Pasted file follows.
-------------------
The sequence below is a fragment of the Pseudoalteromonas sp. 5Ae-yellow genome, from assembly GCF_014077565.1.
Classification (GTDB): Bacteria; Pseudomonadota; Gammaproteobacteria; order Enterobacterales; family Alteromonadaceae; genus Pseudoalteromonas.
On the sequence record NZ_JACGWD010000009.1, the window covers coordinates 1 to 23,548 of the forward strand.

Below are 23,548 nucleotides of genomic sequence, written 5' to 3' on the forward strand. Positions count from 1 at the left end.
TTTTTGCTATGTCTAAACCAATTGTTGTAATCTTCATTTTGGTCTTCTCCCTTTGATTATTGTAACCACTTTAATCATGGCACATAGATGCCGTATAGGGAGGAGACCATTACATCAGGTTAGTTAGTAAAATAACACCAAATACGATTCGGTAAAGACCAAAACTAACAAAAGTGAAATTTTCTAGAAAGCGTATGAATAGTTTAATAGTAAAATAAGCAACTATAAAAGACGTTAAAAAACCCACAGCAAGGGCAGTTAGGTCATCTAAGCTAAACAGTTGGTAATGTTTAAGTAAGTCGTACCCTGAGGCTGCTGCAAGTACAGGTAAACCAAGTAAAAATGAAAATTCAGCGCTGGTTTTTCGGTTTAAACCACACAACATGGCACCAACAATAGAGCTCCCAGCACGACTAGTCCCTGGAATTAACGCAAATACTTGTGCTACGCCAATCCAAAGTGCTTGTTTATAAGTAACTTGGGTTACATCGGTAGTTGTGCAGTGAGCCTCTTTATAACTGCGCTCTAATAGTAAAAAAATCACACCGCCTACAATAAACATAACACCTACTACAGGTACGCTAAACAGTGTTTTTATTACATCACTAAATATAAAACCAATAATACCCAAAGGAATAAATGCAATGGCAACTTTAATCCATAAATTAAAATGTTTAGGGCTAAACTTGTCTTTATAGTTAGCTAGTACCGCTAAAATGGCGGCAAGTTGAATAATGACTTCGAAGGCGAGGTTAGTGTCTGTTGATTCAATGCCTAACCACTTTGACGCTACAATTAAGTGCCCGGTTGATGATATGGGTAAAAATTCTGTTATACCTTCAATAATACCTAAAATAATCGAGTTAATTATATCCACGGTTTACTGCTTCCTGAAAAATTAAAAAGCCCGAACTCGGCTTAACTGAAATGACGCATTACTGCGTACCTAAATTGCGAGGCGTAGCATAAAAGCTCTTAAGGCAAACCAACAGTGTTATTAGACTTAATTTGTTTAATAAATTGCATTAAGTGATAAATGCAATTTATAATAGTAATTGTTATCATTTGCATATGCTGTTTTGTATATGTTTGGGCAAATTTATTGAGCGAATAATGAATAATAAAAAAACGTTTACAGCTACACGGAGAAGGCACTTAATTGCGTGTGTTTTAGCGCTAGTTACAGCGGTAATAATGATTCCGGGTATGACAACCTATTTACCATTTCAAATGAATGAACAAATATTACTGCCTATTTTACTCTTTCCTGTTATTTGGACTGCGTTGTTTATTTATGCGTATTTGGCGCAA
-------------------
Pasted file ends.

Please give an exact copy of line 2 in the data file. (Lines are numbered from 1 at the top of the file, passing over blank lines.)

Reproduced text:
Classification (GTDB): Bacteria; Pseudomonadota; Gammaproteobacteria; order Enterobacterales; family Alteromonadaceae; genus Pseudoalteromonas.